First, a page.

This lightweight and versatile Husqvarna tool works well to split a few logs or packing along on a camping trip. Its narrow forged blade splits chunks of wood into smaller chunks and its composite handle is designed for maximum shock absorption and comfort. The back end of the axe head is flat (no maul) and designed for use as a hammer, so you can drive nails if desired as well. At 23 inches long and a lightweight 2.65 pounds, it won’t win a lumberjack competition but it can certainly get the job done for most people.
The Best Axe Options for Splitting Firewood
Save money on your firewood supply by splitting and stocking your own with the help of an axe that's a cut above the rest.
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- Best OverallHusqvarna S1600 23" Composite Splitting AxeCheck Latest Price
- Best for Heavy DutyFiskars Super Splitting AxeCheck Latest Price
- Best for Light DutyEstwing Fireside Friend AxeCheck Latest Price
If you’re lucky enough to have access to a stand of oak, maple, or ash trees, you can harvest your own firewood, and a quality tool can make the difference between struggling to split logs and making quick work of the task. Keep reading to learn what to look for, and find out why these models are recommended among the best axe options for do-it-yourselfers.
- BEST OVERALL: Husqvarna S1600 23″ Composite Splitting Axe
- BEST FOR HEAVY DUTY: Fiskars Super Splitting Axe
- BEST FOR LIGHT DUTY: Estwing Fireside Friend Axe
- BEST WOODEN HANDLE: Husqvarna 19 in. Wooden Handle Splitting Axe
You’ll find axes in a variety of shapes and sizes, designed to do everything from felling trees and trimming branches to shaping wood for sculptures, but not all axes are suitable for splitting firewood.
Splitting is the process of striking the flat sawed end of a short log with the intention of separating the wood fibers, causing the log to split apart along its grain. For wood splitting, you need a splitting axe, which features a large heavy iron head with a wedge-shaped blade.
The backsides of many splitting axes feature a sledgehammer-type head, called a maul. Most often, the blade side of the axe is more than adequate for the job. However, for a large log that’s a foot or more in diameter, you can increase the splitting power by positioning a splitting wedge—a long, narrow steel wedge—into the face of the log and using the maul end as a sledgehammer to hit it.
What to Consider When Choosing the Best Axe
Splitting axe handles are made of one of three materials: hardwood, fiberglass composite material, and forged steel.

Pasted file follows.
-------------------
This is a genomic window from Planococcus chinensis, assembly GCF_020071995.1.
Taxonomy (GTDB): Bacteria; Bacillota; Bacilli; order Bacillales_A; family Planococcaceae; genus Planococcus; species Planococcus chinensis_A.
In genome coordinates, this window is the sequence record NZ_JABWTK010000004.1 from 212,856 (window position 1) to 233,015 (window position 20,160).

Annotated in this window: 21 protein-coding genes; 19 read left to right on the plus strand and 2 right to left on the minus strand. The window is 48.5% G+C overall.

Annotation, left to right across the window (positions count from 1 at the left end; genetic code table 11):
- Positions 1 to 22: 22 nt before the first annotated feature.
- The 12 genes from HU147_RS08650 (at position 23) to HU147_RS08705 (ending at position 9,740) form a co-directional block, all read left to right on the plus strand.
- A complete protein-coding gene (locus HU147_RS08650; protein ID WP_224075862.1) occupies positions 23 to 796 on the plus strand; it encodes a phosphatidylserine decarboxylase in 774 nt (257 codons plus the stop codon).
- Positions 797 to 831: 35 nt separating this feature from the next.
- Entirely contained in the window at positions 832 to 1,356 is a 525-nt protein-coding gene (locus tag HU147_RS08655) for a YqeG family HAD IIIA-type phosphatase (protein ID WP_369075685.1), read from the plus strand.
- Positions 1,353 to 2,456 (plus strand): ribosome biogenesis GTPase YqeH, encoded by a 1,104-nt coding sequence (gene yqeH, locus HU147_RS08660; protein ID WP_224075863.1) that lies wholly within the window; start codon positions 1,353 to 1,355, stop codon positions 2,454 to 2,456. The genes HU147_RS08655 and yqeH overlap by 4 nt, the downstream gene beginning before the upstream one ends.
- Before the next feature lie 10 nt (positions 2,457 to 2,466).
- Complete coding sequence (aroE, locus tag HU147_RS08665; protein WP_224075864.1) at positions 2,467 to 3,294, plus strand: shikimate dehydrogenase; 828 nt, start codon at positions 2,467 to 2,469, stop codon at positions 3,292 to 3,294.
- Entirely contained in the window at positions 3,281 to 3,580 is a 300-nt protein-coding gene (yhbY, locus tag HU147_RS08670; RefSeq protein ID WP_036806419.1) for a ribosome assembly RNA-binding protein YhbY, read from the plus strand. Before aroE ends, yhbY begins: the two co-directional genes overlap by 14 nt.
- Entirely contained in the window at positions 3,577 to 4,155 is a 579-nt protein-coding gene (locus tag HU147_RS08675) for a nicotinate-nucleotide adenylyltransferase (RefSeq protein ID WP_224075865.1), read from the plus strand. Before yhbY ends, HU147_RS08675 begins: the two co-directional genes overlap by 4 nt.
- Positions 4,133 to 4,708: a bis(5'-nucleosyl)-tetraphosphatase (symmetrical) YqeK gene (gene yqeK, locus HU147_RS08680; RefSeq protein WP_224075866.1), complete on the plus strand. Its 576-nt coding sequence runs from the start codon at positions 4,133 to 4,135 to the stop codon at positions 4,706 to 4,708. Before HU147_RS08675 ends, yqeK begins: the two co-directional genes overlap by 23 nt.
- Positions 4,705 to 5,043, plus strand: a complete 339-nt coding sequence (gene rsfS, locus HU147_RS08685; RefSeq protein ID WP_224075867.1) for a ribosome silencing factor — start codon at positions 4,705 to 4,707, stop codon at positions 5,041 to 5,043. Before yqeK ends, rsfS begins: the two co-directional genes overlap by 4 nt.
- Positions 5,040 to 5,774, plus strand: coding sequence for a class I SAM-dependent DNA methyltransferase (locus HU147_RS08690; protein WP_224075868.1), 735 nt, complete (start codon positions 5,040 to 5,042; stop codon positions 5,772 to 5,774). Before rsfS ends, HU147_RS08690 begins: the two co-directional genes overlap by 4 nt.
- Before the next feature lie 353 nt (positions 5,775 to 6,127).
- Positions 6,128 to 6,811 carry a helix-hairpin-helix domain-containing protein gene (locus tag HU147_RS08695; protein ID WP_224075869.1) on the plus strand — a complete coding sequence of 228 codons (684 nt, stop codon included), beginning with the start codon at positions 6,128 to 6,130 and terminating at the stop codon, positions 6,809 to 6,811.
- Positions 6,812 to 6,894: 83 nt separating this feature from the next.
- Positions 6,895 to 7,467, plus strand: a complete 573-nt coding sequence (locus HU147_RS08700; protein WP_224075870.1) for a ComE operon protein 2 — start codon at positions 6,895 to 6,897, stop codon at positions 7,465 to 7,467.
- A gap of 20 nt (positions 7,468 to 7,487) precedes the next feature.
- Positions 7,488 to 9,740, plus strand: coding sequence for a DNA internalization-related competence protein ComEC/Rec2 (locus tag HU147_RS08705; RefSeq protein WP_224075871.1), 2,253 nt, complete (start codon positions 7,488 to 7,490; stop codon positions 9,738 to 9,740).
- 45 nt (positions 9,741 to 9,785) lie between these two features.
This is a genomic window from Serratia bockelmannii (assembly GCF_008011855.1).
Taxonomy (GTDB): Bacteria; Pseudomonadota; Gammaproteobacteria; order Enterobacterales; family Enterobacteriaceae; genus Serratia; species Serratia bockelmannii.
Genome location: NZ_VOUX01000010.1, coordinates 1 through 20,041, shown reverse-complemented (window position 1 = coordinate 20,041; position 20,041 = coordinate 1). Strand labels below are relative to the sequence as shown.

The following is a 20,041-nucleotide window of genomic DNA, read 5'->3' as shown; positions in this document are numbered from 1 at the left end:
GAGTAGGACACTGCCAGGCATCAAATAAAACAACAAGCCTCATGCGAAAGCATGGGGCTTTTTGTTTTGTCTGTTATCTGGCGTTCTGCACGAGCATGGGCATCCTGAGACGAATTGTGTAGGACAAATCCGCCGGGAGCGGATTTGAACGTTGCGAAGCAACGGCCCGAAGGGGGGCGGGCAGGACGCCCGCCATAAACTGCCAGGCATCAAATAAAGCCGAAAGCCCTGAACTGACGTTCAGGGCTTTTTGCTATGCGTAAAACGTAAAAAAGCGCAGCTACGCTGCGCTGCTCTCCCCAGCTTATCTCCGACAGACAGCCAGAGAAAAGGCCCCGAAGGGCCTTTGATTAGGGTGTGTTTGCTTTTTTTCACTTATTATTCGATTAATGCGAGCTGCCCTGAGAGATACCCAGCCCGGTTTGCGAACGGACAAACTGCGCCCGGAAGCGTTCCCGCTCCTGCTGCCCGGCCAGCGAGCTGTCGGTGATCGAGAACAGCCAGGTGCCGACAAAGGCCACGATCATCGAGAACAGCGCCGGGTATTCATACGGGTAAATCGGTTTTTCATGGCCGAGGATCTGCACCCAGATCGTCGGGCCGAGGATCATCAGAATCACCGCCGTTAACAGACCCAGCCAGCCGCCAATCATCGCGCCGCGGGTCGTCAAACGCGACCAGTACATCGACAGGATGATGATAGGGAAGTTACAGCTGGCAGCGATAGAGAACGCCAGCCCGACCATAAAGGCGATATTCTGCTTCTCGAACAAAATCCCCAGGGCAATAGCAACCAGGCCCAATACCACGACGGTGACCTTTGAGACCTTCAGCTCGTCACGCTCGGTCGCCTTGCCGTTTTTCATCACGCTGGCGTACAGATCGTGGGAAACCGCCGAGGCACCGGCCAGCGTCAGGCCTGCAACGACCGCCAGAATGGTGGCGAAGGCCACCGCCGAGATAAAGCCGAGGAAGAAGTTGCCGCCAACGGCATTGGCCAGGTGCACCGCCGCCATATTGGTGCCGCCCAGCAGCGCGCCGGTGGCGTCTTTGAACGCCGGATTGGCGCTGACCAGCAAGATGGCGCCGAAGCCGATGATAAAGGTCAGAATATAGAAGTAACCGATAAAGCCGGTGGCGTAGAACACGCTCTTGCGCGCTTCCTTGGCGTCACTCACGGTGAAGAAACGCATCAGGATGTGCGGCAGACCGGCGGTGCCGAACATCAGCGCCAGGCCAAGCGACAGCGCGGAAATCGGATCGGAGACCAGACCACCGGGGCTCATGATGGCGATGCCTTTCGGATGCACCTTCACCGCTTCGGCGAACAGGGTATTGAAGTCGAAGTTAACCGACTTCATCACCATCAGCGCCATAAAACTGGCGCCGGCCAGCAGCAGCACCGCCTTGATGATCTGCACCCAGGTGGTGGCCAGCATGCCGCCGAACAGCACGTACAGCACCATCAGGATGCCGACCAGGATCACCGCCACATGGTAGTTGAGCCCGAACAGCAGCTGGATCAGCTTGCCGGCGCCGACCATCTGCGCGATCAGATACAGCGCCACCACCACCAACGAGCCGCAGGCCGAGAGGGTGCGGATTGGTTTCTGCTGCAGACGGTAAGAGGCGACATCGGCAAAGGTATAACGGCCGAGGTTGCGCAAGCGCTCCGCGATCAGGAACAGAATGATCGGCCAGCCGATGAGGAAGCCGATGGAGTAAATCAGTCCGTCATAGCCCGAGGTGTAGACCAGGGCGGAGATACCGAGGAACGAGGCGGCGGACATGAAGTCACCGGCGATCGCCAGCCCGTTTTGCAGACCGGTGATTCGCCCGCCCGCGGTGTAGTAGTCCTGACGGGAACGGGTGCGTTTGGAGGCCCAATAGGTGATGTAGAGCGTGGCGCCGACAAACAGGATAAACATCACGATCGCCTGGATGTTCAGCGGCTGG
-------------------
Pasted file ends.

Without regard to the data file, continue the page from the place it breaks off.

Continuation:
- Wood axe handles are popular because they’re relatively lightweight and feel good to the touch. Wood also absorbs some of the shocks from striking a log, but they can weaken and break over time, requiring replacement.
- Fiberglass composite handles are smooth to the touch and will absorb some of the shocks of splitting impact, though fiberglass has a tendency to underperform in sub-zero temps.
- Steel axe handles are often forged in a single piece that combines both the axe head and the handle. These are the most durable choice, but they don’t absorb shock so you’ll feel every reverberation with each strike of the axe.
When choosing a splitting axe, the length of the handle is just as important as what it’s made from. Axe length runs from 14 inches all the way up to 36 inches. The longer the axe, the more velocity and power you’ll be able to generate, but hitting a precise spot on a log becomes slightly more difficult with a longer handle. For someone just starting out, the best axe for splitting wood will have a 31-inch handle; as you perfect your technique, you may want to go with a longer handle. Axes with shorter handles are often designed for use with one hand and are meant for splitting small shards of wood (kindling) from the side of the log.
The heavier the axe head, the more power you can generate when swinging it in an arc and bringing it down on the log, but if the head is too heavy to control, it may throw off your aim and tire you out after a few swings. Standard splitting axes come with heads that weigh between 3 and 6 pounds; mauls, with sledgehammer-type heads, can weigh as much as 8 pounds. For most people, the best axe for splitting wood will weigh between 4 and 6 pounds.
Our Top Picks
For the power and velocity that only a long-handled axe can deliver, look no further. At 36 inches long and nearly 6 pounds, the Super Splitting Axe from Fiskars requires strength and fortitude to swing. But once the blade strikes the log, you’ll be rewarded with a decisively smooth, clean cut. The handle, manufactured from both composite and steel for durability and comfort, features Fiskars’ Iso-core shock-absorbing system—the latest and greatest in this outdoor tool’s company’s long history of quality and innovation.
No need to struggle with a large axe when you have this 14-inch Estwing axe to split chunks of wood into smaller pieces or create thin shards of kindling. The Estwing features forged steel construction and a maul head for driving splitting wedges. The handle is wrapped with genuine leather for a comfortable grip, and its small size makes it a great choice to keep on your hearth for quick splitting.
When only the feel of a real wood handle will do, check out this traditional option from Husqvarna. With outstanding durability and superior balance, this lightweight axe features a smooth-to-the-touch, 19-inch hickory handle, as well as an axe head hand-forged of high-quality Swedish steel. Not least, it comes with a protective leather cover for storage and safekeeping.